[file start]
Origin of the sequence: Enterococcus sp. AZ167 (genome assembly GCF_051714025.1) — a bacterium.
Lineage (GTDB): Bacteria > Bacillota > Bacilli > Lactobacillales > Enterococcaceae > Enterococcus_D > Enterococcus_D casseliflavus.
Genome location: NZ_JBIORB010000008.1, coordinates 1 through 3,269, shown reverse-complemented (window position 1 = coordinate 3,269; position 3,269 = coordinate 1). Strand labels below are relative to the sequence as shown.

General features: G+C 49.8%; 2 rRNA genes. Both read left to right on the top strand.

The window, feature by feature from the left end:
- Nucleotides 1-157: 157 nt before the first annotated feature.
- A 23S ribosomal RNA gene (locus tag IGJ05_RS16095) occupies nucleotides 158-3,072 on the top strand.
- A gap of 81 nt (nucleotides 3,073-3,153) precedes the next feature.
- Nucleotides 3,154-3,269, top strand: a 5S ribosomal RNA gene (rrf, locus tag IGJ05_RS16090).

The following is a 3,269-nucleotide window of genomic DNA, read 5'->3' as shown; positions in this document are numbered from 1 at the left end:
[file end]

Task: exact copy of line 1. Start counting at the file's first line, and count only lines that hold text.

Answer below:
Origin of the sequence: Enterococcus sp. AZ167 (genome assembly GCF_051714025.1) — a bacterium.